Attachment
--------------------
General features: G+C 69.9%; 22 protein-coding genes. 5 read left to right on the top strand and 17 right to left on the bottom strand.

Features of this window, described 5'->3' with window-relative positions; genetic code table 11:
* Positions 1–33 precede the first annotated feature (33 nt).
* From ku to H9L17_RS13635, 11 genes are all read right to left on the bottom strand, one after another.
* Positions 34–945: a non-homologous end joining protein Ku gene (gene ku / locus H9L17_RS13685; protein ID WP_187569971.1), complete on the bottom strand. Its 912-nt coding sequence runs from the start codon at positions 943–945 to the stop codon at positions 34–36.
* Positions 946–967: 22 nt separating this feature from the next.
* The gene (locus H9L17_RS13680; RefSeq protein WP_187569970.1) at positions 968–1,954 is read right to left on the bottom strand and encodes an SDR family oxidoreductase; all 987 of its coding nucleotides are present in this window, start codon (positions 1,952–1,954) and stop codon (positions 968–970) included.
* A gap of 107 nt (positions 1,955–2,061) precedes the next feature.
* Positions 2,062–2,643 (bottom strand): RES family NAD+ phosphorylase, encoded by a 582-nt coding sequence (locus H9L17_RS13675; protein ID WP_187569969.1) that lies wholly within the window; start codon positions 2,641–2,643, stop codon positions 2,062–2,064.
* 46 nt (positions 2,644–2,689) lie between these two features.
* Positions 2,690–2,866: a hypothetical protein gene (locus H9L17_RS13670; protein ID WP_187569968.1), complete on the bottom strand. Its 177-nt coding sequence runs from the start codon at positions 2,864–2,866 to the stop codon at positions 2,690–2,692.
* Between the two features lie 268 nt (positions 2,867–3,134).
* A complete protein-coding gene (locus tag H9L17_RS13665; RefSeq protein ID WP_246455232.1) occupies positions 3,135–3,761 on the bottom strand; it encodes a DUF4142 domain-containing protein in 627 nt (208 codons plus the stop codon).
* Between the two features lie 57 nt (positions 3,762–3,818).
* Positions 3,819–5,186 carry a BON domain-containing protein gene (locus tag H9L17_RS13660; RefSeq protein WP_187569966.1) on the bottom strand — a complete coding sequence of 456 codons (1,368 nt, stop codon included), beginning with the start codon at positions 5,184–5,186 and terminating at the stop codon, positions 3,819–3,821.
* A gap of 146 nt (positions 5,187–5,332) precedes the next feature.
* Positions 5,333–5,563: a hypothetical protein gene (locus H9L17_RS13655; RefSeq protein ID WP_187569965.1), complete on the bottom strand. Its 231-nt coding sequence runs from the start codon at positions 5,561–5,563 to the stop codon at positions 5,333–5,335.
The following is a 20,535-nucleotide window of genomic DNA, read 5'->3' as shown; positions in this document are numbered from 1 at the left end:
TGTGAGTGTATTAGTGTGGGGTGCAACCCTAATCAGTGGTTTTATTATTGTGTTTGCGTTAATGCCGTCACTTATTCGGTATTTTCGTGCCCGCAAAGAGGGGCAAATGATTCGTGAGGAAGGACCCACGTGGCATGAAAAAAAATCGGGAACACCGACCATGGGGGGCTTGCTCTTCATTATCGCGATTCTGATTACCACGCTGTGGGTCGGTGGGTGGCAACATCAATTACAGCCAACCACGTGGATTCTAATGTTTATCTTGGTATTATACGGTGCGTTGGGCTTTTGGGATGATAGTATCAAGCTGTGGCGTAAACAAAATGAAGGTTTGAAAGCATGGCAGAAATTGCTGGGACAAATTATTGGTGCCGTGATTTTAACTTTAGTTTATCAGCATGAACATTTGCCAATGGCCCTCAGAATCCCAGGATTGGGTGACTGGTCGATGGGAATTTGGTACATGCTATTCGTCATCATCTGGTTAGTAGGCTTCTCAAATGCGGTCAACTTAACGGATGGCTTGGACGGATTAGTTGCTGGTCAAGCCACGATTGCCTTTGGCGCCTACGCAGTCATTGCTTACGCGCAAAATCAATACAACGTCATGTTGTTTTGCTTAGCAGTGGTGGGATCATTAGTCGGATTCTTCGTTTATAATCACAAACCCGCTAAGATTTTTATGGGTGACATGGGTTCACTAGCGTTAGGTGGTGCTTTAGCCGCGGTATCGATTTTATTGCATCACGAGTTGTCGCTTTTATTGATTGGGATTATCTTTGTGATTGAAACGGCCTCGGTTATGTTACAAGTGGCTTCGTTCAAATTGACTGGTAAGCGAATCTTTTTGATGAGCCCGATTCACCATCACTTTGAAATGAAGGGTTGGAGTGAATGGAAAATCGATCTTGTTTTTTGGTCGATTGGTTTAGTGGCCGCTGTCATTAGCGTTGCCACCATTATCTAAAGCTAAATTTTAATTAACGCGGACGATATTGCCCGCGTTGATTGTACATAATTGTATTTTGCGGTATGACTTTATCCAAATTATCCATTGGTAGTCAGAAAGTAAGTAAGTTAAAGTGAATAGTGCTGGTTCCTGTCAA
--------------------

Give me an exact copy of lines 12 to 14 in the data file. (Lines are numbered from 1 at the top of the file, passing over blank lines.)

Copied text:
* Between the two features lie 268 nt (positions 2,867–3,134).
* A complete protein-coding gene (locus tag H9L17_RS13665; RefSeq protein ID WP_246455232.1) occupies positions 3,135–3,761 on the bottom strand; it encodes a DUF4142 domain-containing protein in 627 nt (208 codons plus the stop codon).
* Between the two features lie 57 nt (positions 3,762–3,818).